NEW YORK — Good-paying jobs — many of them.
That′s the seductive idea around which President Joe Biden is proposing a vast transformation of the energy sector, with the promise of making it far more energy-efficient and environmentally friendly. As Biden portrays it, his plan to invest in infrastructure — and accelerate a shift to renewable energy and electric vehicles, to more efficient homes and upgrades to the power grid — would produce jobs at least as good as the ones that might be lost in the process.
His plans call for 100% renewable energy in the power sector by 2035. To people who have devoted careers to the the fossil fuel industries, those plans may look more like a dire threat. To the president, though, out-of-work oil workers could be shifted to other jobs — plugging uncapped oil wells, for example — and thousands more positions would be created to help string power lines and build electric vehicles and their components.
“We think that’s a lot of jobs to fill, and one of the key questions is: How do we build the right skill base that can help fill those jobs?” said Matt Sigelman, CEO of Burning Glass Technologies, a labor market analytics firm.
The outlook for the energy industry’s coming decades, as Biden’s plan would have it, includes good wages and good benefits, reinforced by a revival of labor unions.
“I’m a union guy,” he said at a union training center in Pittsburgh. “I support unions, unions built the middle class, and it’s about time they started to get a piece of the action.”
A speedier transition from fossil fuels to renewable energy would hardly be as simple as longtime wildcatters transforming themselves into solar installers. So many unknowns overhang the shift toward greener energy that no one knows how the industries and its jobs will evolve in the coming years.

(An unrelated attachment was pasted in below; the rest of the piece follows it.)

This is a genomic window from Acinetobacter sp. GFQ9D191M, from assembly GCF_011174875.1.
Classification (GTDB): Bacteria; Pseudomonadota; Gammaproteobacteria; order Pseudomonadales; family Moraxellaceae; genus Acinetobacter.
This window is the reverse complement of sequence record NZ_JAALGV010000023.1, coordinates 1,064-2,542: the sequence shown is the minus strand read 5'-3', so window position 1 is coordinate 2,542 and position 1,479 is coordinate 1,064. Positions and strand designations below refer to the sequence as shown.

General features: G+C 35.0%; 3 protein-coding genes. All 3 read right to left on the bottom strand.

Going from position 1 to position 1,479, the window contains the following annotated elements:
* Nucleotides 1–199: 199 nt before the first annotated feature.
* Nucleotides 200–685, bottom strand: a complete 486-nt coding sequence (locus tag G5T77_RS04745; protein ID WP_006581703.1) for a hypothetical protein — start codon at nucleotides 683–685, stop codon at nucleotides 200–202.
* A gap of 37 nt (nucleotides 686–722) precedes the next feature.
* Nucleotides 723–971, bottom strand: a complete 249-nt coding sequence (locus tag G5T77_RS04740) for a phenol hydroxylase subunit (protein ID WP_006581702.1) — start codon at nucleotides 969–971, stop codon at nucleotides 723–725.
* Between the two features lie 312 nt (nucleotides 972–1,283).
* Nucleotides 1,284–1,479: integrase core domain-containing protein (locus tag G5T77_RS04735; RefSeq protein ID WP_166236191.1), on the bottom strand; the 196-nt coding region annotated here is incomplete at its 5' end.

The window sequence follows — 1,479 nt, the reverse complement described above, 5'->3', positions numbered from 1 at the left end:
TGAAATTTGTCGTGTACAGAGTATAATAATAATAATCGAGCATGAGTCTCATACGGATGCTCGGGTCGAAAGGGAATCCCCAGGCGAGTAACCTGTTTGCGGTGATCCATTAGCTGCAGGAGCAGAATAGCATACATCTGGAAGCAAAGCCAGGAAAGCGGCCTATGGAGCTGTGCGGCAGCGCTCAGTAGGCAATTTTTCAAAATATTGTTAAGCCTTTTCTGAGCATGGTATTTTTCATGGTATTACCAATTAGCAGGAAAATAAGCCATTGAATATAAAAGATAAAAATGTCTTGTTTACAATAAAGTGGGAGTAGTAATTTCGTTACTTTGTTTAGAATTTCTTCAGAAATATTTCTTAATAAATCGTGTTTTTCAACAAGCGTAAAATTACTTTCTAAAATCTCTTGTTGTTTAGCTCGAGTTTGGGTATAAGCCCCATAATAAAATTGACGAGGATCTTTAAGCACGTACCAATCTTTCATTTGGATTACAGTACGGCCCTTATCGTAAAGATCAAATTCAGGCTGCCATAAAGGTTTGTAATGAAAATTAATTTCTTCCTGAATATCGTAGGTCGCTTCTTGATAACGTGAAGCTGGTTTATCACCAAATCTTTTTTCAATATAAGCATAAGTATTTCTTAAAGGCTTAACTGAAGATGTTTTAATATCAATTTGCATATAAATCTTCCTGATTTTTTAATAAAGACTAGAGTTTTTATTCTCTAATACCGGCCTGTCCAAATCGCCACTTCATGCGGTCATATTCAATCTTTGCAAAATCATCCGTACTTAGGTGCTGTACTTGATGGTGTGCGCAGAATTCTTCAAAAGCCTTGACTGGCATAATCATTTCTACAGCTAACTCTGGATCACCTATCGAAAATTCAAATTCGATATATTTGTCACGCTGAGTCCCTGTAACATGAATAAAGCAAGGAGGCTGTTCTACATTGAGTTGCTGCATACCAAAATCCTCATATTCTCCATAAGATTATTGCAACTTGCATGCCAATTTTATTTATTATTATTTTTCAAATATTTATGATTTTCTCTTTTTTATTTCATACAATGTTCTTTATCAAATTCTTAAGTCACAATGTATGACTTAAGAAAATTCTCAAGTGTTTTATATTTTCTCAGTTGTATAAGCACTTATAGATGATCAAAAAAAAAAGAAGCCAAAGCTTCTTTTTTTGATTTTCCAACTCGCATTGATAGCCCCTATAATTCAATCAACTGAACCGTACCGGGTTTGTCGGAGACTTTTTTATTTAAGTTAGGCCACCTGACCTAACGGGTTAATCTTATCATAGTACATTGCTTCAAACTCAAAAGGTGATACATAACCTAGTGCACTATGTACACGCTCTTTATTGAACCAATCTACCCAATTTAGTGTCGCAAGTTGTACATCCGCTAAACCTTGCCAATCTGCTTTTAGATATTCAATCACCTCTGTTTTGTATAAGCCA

For one thing, many experts say the transition to electric vehicles will likely mean fewer factory workers than are now employed in producing internal combustion engines and complex transmissions. EVs have 30% to 40% fewer moving parts than vehicles that run on petroleum.
Yet economists have warned that climate change poses such a grave threat that the United States must accelerate its transition to renewable energy to ensure its economic security.
COULD GREEN-ENERGY JOBS REALLY REPLACE LOST FOSSIL-FUEL JOBS?
Even with favorable policies, it can take generations to create jobs in individual industries. During his presidency, for example, Barack Obama encouraged tax incentives for the development of solar and wind energy. That effort did achieve some progress. Yet solar and wind remain to this day small sectors of the overall energy industry.
“If you’re thinking about incentives and disincentives, it’s easy to kill something; it’s hard to create something,” said Rob Sentz, chief innovation officer at Emsi, a data analytics firm.
The renewable energy industry employed about 410,000 people in 2019, including those in the solar, wind, geothermal, hydroelectric, biomass and biofuels industries, according to Burning Glass. By comparison, employment for oil and gas alone in 2020 was 516,000 counting extraction, pipelines, refining and other elements of the industry. An additional 485,000 people were working at gas stations, though gas station jobs are technically classified as retail, according to Burning Glass.
“It’s a pipe dream to imagine that we’re going to achieve full decarbonization in a short period of time,” Sigelman said. “Jobs in the carbon economy will continue in great numbers for some time to come.”
That said, Sigelman estimates that the renewable energy industry could grow up to 22% over the next five years to a total of 465,000 jobs.
WHAT ABOUT PAY?
It depends on the type of job — and whom you ask. Many in the oil and gas industry say they fear that their wages would shrink if they transitioned to a job in renewable energy. But many economists say incomes might be comparable, whether a worker is laboring in an oil field or a wind farm.
The median annual pay of solar installers was about $44,650 in 2020, according to Emsi. For wind turbine service technicians it was about $52,100.